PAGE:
Big rains could move into the Delta this week as well. Bolls are open or are opening now in just about all production areas. West Texas conditions have improved with recent precipitation. Delta and Southeast areas have also had generally good conditions and good production is expected as long as the storm does not bring heavy rains to these areas this week.
There is increased production potential in Asia, and mostly in India and Pakistan due to improved monsoon rains. Some rains are expected in most areas this week amid relatively moderate temperatures. Chinese growing conditions have improved, but crops appear to be uneven there. It has been very hot and dry in Turkey and there is a talk of crop losses there. Areas to the south of Russia are in good condition.
Frozen Concentrated Orange Juice and Citrus
FCOJ closed mostly higher on Friday as some tropical storms threaten to hit the US, although no damaging weather is expected for Florida. Futures were lower for the week, but both the daily and weekly charts show sideways trends. The market price remains generally weak due to ideas of better production potential for the coming harvest and reports of weak demand.
Last week, Elizabeth Steger estimated Florida production for the coming year at 75.5 million boxes, from 68 million boxes for the previous year. Dreyfus should reléase its estimates soon. Neilsen said last week that demand remains soft. Florida weather is very good as it is now drier, but showers are still around and some big rains could be coming. There are no systems in the Atlantic to cause concern about tropical storm development that could be detrimental to trees and fruit.
The demand side remains weak and there are plenty of supplies in the US. Trees now are showing fruits of good sizes and overall conditions are called good. Brazil crops remain in mostly good condition and production estimates are climbing after recent rains.
Futures were stable last week. The trends are down on the charts in New York, but sideways in London. Speculators are reported to have been the best sellers in both markets and industry is thought to be buying. Brazil is now at harvest, and traders and producers are reporting low quality and small beans. There is some concern about the dry weather there, but it is the dry season and rains are expected to begin to promote good first flowering soon.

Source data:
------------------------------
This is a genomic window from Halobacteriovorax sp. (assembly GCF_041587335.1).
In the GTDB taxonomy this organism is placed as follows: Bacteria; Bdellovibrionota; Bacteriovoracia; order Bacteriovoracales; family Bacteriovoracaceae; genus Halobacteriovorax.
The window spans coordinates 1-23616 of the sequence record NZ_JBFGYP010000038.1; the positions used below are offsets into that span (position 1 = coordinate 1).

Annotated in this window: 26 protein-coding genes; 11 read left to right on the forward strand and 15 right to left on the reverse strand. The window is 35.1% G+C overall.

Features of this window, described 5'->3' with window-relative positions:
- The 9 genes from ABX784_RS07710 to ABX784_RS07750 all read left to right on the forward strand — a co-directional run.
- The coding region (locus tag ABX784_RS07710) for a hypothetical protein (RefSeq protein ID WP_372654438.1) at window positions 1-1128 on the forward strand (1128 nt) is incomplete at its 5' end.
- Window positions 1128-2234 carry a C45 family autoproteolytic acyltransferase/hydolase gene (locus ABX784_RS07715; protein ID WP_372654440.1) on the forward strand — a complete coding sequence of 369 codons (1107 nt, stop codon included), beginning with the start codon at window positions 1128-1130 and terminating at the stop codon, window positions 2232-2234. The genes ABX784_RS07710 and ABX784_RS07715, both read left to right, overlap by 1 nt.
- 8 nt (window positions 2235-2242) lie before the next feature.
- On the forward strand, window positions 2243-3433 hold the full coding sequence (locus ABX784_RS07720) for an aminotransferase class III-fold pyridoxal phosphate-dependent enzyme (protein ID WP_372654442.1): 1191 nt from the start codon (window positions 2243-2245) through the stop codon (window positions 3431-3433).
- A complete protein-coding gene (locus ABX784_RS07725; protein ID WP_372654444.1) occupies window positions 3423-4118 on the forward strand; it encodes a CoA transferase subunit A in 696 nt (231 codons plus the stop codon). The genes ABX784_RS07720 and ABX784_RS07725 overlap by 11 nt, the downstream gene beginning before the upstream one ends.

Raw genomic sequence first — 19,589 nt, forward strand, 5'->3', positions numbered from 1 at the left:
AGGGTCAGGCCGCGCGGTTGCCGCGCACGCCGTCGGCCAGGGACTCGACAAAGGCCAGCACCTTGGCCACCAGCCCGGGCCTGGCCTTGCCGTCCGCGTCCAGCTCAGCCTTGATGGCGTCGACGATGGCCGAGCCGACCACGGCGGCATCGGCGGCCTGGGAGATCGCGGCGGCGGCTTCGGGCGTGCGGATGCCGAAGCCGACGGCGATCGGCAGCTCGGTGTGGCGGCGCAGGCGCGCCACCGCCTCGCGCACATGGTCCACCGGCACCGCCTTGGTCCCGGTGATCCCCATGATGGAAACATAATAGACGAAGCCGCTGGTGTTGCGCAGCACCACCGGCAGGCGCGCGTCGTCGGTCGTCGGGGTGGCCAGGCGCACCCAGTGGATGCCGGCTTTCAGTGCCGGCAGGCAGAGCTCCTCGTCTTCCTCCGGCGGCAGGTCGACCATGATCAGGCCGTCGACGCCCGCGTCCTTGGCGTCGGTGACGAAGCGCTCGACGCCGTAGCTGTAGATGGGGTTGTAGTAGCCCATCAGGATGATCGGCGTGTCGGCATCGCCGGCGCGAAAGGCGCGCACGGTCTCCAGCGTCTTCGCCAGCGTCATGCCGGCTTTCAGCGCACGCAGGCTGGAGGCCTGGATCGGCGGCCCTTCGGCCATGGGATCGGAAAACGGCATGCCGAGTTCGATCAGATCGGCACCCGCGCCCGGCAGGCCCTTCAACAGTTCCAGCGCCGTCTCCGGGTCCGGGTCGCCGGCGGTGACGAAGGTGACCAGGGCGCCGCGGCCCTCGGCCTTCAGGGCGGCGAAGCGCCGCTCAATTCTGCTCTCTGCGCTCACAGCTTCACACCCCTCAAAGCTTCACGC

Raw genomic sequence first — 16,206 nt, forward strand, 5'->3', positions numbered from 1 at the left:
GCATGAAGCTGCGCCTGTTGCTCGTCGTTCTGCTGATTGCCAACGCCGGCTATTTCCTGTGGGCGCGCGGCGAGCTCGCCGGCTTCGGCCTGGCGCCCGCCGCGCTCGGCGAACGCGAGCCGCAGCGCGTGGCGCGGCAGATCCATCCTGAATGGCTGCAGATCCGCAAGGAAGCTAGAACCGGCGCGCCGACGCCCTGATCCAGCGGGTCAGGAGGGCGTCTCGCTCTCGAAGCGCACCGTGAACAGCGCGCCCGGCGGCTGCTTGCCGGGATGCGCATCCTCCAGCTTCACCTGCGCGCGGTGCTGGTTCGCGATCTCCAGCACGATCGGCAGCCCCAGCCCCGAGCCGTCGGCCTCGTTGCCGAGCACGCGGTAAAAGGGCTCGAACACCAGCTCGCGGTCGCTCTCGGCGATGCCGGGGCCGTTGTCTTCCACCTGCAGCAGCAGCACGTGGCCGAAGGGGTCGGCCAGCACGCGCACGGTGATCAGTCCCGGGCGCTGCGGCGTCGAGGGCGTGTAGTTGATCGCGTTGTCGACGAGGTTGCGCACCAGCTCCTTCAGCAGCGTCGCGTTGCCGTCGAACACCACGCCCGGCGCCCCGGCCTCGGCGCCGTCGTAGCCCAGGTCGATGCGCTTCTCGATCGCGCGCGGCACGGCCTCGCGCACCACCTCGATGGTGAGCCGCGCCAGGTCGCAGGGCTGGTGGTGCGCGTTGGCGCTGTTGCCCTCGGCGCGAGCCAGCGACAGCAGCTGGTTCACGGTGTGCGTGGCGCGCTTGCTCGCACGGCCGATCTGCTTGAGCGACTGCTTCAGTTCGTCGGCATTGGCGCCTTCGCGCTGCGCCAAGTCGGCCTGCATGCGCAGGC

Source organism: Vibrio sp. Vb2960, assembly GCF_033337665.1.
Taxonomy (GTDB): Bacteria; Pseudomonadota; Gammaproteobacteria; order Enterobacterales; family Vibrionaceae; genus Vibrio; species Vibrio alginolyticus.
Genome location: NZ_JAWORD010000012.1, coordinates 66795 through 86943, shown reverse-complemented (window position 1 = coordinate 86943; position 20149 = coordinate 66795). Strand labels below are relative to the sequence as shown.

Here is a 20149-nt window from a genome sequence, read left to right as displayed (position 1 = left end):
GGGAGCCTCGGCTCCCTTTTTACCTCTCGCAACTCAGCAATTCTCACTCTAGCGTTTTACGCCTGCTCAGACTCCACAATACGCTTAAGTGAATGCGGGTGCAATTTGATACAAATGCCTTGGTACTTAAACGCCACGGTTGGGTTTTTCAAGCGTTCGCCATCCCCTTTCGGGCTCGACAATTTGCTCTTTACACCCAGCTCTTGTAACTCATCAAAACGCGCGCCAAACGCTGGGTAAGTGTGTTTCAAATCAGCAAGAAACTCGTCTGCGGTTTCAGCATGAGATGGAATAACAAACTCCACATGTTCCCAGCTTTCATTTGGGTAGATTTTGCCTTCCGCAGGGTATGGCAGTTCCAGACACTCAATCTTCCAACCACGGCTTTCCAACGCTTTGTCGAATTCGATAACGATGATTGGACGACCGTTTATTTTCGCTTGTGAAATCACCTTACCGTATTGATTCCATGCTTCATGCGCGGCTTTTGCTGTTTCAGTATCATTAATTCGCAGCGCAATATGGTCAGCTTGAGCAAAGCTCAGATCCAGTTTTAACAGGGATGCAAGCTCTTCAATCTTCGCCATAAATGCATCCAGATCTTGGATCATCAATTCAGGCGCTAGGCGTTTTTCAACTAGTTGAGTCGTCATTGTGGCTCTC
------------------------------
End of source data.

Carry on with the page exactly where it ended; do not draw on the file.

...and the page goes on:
Cash market conditions in Central America remain quiet as that part of the world is between harvests. There is coffee to sell, but little buying interest from major roasters. Differentials in the region have been bad due to the lack of buying interest and producers are discouraged. London had been stronger as supplies in the cash market are tight due to reduced Vietnamese selling and tight supplies in the country. Indonesia and Brazil have been very low on supplies as well, but Brazil is now harvesting its next Robusta crop.
Futures in London and New York were higher again last week. Both markets show that short term bottoms have formed on the daily charts, but both markets still show down trends on the weekly charts. Traders remain bearish on prices for the foreseeable future. Ideas are that there will be plenty of sugar available to the market this year after several years when production was below demand.
The big harvest in Brazil continues, although some rain last week delayed harvest by a few days. Some of the processing will probably switch now to ethanol due to tax changes, but reports indicate that there is still a big offer of sugar from there into the world market.
Production potential in India and Thailand seems improved for now as monsoon rains have been better than last year. It is raining in much of India now as the monsoon is active, and the rains have become better distributed in the last couple of weeks. Just about all areas have seen some precipitation and the only spots with too much rain now are Bangladesh and northeast India.